python - what is the difference between is-a and has-a? - Stack Overflow
Python has been an object-oriented language since it existed. .. You can use issubclass() or isinstance() functions to check a relationships of two classes and. In knowledge representation, object-oriented programming and design is-a (is_a or is a) is a subsumption relationship between. The technical term for this is "Inheritance" ("is-a") versus "Composition" ("has-a"). Or you might build interfaces that the car HAS rather than different kinds of.
Encapsulation is a good idea for several reasons: We could switch to using another object which is completely different on the inside, and not have to change any code because both objects have the same interface. Some languages have features which allow us to enforce encapsulation strictly. In Java it is also considered good practice to write setters and getters for all attributes, even if the getter simply retrieves the attribute and the setter just assigns it the value of the parameter which you pass in.
It is also customary to set and get simple attribute values directly, and only write setter and getter methods for values which require some kind of calculation.
In Python, there are two main types of relationships between classes: We saw in the previous chapter how we can make a datetime. We can say that a person has a birthdate — if we can express a relationship between two classes using the phrase has-a, it is a composition relationship.
Relationships like this can be one-to-one, one-to-many or many-to-many, and they can be unidirectional or bidirectional, depending on the specifics of the the roles which the objects fulfil. According to some formal definitions the term composition implies that the two objects are quite strongly linked — one object can be thought of as belonging exclusively to the other object.
If the owner object ceases to exist, the owned object will probably cease to exist as well. If the link between two objects is weaker, and neither object has exclusive ownership of the other, it can also be called aggregation.
Here are four classes which show several examples of aggregation and composition: This is an example of the way that translation of real-life concepts into objects in your code may not always be as straightforward as it appears. Would it have made sense to have a single course object which has both description, code and department attributes and a list of students?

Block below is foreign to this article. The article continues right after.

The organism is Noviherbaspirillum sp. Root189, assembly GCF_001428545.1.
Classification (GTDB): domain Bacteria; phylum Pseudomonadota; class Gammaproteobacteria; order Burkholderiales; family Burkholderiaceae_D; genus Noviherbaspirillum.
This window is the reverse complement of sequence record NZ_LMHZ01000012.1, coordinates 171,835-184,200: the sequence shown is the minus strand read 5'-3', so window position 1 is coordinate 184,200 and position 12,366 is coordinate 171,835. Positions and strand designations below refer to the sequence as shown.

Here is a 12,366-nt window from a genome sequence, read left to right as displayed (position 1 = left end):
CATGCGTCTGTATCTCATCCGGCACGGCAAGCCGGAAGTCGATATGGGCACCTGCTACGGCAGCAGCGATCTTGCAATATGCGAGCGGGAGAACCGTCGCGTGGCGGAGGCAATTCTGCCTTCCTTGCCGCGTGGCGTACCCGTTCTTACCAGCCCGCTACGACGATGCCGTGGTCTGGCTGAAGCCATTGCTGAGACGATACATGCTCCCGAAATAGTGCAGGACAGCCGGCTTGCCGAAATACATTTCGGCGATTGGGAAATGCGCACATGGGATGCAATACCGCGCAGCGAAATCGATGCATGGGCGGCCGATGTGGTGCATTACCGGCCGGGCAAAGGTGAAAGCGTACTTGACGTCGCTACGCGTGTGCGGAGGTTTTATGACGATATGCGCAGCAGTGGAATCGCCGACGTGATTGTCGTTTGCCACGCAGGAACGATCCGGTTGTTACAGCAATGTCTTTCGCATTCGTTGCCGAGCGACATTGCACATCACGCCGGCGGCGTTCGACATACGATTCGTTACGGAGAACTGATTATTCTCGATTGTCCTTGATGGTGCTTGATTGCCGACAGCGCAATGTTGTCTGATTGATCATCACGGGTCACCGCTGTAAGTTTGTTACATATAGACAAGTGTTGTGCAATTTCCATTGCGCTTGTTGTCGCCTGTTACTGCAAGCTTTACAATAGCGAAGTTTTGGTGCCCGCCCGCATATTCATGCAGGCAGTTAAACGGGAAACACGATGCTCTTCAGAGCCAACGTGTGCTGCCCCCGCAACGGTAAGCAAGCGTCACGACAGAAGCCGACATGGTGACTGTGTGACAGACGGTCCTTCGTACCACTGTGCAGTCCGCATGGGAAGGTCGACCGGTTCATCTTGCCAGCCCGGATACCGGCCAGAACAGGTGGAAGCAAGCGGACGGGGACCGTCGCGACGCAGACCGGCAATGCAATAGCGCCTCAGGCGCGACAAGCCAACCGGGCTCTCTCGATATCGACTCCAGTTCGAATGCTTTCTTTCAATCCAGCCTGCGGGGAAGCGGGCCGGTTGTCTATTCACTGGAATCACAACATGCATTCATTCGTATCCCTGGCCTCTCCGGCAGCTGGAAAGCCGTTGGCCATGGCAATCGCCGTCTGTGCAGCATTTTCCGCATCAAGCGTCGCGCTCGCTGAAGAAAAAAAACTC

We have represented these two concepts by two separate classes which are linked to each other. Course is the theoretical description of a course, and CourseRunning is the concrete instance of a course.
We have defined several relationships between these classes: A student can be enrolled in several courses CourseRunning objectsand a course CourseRunning can have multiple students enrolled in it in a particular year, so this is a many-to-many relationship.
A student knows about all his or her courses, and a course has a record of all enrolled students, so this is a bidirectional relationship. A department offers multiple courses Course objectsbut in our implementation a course can only have a single department — this is a one-to-many relationship. It is also bidirectional.
Furthermore, these objects are more strongly coupled — you can say that a department owns a course. The course cannot exist without the department. You should include classes for songs, artists, albums and playlists.
Python Tutorial: Inheritance
You can also assume that each song is associated with a single album, but that multiple copies of the same song which are included in different albums can exist. Write a simple implementation of this model which clearly shows how the different classes are composed. Write some example code to show how you would use your classes to create an album and add all its songs to a playlist. An object which inherits from another object is considered to be a subtype of that object.
As we saw in the previous chapter, all objects in Python inherit from object. We can say that a string, an integer or a Person instance is an object instance. When we can describe the relationship between two objects using the phrase is-a, that relationship is inheritance. We also often say that a class is a subclass or child class of a class from which it inherits, or that the other class is its superclass or parent class.